Last year, Michelin debuted its sustainable 3D printed concept tire, called the Vision, at the Movin’On conference, which focuses on sustainable solutions for the automotive industry. This year’s conference is now in full swing, and Michelin has already made a bold announcement: it plans to see that by 2048, all of its tires are made with 80 percent sustainable materials, and that they are 100 percent recycled.

Tires aren’t doing too badly when it comes to the environment: the worldwide recovery rate is 70 percent and the recycling rate is 50 percent. In comparison, 14 percent of plastic containers or packages are recycled every year, and the car industry has a target recycling rate of only 3.5 percent. Currently, Michelin’s tires are made using 28 percent sustainable materials, which consist of 26 percent bio-materials like natural rubber, sunflower oil or limonene, and 2 percent recycled materials such as steel or recycled powdered tires. To increase this number to 80 percent, Michelin is turning to advanced technologies like 3D printing.

Michelin will work with its partners to develop advanced technologies and materials, and will take advantage of research programs like Biobutterfly, which was launched in 2012 by Michelin, Axens and IFP Energies to develop synthetic elastomers from biological materials like wood, straw, or beets. Michelin also recently acquired Lehigh, which specializes in high tech micro powders derived from recycled tires. Lehigh is a market leader in Micronized Rubber Powders (MRP), a sustainable raw material that reduces feedstock by up to 50 percent.

“This acquisition demonstrates Michelin’s strategic determination to capitalize on its expertise in high-tech materials, in areas that extend beyond the field of tires,” said Christophe Rahier, Director of the High Technology Materials Business Line at Michelin. “In particular, by promoting the use of innovative recycled materials from tires in a variety of non-pneumatic industrial sectors.”

Michelin’s recycling goals may be ambitious, but it has plenty of ideas for how to achieve them, including new partnerships and identifying new ways to recycle tires and outlets for recycled tires. In 2017, the company, in partnership with Aliapur, held a Hackathon that challenged participants to come up with ways to use recycled tires. The winner of the Hackathon was a concept called “Black Pillow,” which proposed creating urban furniture from tire granulates.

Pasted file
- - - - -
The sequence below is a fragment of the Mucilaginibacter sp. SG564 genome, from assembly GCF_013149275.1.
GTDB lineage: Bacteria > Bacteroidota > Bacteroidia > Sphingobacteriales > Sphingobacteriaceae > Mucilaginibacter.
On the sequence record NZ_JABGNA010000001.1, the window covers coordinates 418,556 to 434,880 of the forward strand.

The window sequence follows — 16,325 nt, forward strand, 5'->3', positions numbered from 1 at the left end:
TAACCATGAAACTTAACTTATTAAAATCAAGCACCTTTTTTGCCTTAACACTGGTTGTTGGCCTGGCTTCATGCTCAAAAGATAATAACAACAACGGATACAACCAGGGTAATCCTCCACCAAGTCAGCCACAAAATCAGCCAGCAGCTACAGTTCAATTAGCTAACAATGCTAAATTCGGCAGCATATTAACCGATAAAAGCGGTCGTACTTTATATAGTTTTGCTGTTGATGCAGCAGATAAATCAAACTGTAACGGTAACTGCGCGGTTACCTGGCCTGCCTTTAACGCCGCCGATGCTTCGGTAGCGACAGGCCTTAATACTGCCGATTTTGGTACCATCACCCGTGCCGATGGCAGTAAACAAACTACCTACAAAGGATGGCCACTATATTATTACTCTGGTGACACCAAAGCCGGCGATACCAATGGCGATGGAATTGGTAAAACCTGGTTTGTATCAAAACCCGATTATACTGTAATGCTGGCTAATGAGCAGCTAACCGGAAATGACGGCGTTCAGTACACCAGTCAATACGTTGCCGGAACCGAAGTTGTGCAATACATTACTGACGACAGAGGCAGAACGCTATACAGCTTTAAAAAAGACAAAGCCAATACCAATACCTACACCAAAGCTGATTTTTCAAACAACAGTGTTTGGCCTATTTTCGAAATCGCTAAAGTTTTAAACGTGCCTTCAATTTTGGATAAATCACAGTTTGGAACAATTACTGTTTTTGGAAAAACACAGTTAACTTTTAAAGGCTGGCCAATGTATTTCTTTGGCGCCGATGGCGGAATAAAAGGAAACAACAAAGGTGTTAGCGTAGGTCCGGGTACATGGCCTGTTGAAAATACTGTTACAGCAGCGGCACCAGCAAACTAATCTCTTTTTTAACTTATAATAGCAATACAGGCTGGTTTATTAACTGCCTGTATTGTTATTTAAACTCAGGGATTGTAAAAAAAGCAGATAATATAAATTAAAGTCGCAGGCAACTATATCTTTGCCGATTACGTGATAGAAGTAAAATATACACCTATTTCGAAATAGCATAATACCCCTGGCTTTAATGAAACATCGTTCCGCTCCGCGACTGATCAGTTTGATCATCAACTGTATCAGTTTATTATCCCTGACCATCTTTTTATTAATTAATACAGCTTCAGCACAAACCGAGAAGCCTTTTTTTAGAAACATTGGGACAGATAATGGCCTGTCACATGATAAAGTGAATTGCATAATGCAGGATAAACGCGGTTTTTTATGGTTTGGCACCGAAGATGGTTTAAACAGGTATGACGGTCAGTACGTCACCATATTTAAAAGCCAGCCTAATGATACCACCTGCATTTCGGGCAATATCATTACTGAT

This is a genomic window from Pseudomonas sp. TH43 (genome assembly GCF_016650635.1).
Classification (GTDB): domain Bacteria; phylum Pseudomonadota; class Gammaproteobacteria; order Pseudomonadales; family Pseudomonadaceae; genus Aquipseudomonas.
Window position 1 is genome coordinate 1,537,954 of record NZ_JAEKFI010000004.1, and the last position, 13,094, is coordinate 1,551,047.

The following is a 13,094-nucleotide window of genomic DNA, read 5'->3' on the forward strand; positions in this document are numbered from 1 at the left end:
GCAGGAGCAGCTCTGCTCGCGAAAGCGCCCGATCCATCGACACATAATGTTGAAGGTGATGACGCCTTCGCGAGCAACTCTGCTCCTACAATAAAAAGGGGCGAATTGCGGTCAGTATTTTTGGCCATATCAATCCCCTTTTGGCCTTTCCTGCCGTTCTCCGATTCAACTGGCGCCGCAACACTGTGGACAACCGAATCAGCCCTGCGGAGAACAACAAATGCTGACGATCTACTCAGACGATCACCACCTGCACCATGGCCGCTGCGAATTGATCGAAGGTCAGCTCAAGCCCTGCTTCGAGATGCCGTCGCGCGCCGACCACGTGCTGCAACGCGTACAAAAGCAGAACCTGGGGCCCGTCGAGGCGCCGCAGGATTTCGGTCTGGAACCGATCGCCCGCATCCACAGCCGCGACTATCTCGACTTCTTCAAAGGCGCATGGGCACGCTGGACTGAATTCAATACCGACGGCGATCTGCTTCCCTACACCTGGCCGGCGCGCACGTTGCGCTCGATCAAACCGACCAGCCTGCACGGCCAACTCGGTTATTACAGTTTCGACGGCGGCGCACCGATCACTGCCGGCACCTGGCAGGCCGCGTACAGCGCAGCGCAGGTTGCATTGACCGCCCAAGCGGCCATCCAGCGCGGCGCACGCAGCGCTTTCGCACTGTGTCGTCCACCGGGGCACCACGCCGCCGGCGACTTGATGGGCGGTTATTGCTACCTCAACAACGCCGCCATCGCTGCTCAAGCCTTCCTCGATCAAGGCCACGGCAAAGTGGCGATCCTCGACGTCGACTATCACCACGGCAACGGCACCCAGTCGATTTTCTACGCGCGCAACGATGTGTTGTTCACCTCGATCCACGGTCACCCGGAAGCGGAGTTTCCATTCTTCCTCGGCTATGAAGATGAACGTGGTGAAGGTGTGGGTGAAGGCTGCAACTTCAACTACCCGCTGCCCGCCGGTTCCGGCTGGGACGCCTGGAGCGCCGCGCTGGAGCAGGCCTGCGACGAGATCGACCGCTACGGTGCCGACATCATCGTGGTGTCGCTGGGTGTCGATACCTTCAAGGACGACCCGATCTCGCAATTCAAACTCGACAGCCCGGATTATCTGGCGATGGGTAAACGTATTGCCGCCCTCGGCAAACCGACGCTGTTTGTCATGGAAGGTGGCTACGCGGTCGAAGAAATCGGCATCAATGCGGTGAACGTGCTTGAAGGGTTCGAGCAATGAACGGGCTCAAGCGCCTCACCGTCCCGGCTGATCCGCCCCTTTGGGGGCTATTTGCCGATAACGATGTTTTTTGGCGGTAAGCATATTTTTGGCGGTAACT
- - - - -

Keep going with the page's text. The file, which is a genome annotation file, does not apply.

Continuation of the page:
If Michelin achieves its goal of 80 percent sustainable materials and 100 percent of tires recycled, the benefits will be staggering. The savings will be equivalent to:

  • 33 Million barrels of oil saved per year (16.5 supertankers), or 54,000 GWh
  • One month of total energy consumption in France
  • 65 billion kilometers driven by an average sedan (8 L/100 km) per year
  • All cars in Europe driving 225 kms (291 million kms), or 54 kms for all cars worldwide (1.2 billion cars estimated)

Michelin will also continue to develop its Vision concept. The tire’s tread will be manufactured and renewed using 3D printing, and the tire will be airless and made of biologically sourced and recycled materials. The high-tech tire will have a connected ecosystem within it that provides services and advice to the driver, and presents a solution that reduces the environmental footprint – or tire print – of cars.

Discuss this and other 3D printing topics at 3DPrintBoard.com or share your thoughts below. 

[Images: Michelin]

 

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